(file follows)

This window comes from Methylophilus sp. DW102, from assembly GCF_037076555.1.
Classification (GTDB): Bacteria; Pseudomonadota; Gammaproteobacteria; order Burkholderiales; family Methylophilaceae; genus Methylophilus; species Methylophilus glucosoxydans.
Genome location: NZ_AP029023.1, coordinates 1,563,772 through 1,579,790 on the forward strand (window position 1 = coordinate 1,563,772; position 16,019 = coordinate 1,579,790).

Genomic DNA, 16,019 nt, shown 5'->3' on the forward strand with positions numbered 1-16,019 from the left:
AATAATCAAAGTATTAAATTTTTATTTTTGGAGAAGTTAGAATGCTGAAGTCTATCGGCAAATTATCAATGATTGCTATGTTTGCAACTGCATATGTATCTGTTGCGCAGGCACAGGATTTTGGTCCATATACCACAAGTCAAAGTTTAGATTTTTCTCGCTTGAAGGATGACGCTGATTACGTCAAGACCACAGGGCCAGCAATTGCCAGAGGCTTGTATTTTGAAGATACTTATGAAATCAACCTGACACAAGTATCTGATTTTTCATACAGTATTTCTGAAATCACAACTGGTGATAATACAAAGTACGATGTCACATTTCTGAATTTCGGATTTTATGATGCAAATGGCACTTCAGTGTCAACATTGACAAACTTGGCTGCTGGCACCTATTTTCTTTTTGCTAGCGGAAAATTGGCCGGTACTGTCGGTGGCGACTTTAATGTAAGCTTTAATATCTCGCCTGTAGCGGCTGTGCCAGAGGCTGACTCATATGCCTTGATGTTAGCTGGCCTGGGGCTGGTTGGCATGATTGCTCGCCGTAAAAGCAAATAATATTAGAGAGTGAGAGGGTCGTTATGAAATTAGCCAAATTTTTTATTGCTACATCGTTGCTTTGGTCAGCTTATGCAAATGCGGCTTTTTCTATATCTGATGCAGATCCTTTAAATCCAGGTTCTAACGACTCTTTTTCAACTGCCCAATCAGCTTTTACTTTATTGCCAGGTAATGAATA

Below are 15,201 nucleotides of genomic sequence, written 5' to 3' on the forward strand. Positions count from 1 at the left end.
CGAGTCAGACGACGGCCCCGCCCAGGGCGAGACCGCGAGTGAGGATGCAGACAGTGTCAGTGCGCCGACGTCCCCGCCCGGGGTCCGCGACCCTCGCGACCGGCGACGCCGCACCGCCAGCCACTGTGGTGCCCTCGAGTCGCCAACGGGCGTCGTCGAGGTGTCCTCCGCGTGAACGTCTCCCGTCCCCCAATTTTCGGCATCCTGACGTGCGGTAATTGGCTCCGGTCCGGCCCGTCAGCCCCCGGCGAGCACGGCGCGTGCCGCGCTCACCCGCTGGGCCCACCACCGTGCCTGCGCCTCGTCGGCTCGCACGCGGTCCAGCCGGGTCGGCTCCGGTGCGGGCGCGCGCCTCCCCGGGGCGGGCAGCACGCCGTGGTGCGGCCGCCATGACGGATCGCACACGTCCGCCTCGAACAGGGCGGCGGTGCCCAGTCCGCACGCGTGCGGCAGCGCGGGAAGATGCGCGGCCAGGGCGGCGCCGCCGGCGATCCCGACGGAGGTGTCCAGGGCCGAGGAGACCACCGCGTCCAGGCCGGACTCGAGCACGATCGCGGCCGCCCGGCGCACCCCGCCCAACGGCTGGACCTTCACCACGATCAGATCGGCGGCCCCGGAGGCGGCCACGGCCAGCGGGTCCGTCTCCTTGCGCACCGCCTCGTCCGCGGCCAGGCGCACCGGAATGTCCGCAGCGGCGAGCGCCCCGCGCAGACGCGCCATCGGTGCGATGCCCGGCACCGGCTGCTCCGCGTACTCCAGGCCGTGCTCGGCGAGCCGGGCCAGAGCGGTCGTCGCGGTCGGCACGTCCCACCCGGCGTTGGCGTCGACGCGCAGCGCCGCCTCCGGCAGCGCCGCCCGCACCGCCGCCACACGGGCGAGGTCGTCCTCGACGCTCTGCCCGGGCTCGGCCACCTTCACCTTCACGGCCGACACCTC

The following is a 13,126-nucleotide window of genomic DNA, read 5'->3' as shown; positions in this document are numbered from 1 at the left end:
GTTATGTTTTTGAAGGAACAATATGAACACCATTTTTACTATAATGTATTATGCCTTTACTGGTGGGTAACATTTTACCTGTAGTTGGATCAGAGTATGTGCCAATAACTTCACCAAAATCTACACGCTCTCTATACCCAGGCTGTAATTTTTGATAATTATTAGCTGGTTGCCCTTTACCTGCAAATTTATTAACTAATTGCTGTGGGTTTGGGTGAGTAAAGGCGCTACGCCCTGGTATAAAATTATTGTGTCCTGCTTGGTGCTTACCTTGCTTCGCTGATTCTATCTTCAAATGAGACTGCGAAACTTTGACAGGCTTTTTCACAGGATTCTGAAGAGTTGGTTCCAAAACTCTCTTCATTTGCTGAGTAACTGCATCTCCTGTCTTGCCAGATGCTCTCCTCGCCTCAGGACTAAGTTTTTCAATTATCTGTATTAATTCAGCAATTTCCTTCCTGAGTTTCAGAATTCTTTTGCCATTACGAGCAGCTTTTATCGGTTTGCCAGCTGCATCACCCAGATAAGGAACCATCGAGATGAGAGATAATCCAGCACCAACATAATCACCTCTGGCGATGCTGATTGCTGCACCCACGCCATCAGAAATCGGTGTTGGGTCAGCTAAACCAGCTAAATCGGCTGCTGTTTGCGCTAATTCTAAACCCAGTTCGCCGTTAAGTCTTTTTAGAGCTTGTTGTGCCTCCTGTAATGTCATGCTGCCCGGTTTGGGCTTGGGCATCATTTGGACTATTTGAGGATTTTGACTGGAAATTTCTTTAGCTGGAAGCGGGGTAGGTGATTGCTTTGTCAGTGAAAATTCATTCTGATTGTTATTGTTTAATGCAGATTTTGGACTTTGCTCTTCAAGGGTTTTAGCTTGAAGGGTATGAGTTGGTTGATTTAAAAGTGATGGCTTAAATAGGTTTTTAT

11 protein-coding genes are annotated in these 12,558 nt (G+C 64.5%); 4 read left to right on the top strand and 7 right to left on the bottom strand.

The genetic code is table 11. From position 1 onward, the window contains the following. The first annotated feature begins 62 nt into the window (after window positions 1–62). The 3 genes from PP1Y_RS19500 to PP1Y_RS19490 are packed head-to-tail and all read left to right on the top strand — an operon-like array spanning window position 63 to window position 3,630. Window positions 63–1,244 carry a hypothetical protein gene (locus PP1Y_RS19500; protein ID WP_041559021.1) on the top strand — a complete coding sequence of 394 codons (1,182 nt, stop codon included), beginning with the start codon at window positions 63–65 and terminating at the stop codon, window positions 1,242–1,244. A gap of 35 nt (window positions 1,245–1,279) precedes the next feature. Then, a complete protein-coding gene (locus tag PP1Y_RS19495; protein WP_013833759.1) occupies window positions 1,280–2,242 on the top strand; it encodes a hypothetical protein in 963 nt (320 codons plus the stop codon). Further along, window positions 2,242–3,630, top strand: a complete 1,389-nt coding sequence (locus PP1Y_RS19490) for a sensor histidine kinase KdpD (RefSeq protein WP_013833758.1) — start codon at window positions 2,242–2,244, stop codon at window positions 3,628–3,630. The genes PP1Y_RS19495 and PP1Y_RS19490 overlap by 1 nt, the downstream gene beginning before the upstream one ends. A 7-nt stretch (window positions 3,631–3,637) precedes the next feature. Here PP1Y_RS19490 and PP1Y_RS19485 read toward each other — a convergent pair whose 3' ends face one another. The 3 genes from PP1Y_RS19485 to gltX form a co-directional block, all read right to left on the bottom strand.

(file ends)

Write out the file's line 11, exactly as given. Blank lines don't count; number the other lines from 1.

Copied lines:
The genetic code is table 11. From position 1 onward, the window contains the following. The first annotated feature begins 62 nt into the window (after window positions 1–62). The 3 genes from PP1Y_RS19500 to PP1Y_RS19490 are packed head-to-tail and all read left to right on the top strand — an operon-like array spanning window position 63 to window position 3,630. Window positions 63–1,244 carry a hypothetical protein gene (locus PP1Y_RS19500; protein ID WP_041559021.1) on the top strand — a complete coding sequence of 394 codons (1,182 nt, stop codon included), beginning with the start codon at window positions 63–65 and terminating at the stop codon, window positions 1,242–1,244. A gap of 35 nt (window positions 1,245–1,279) precedes the next feature. Then, a complete protein-coding gene (locus tag PP1Y_RS19495; protein WP_013833759.1) occupies window positions 1,280–2,242 on the top strand; it encodes a hypothetical protein in 963 nt (320 codons plus the stop codon). Further along, window positions 2,242–3,630, top strand: a complete 1,389-nt coding sequence (locus PP1Y_RS19490) for a sensor histidine kinase KdpD (RefSeq protein WP_013833758.1) — start codon at window positions 2,242–2,244, stop codon at window positions 3,628–3,630. The genes PP1Y_RS19495 and PP1Y_RS19490 overlap by 1 nt, the downstream gene beginning before the upstream one ends. A 7-nt stretch (window positions 3,631–3,637) precedes the next feature. Here PP1Y_RS19490 and PP1Y_RS19485 read toward each other — a convergent pair whose 3' ends face one another. The 3 genes from PP1Y_RS19485 to gltX form a co-directional block, all read right to left on the bottom strand.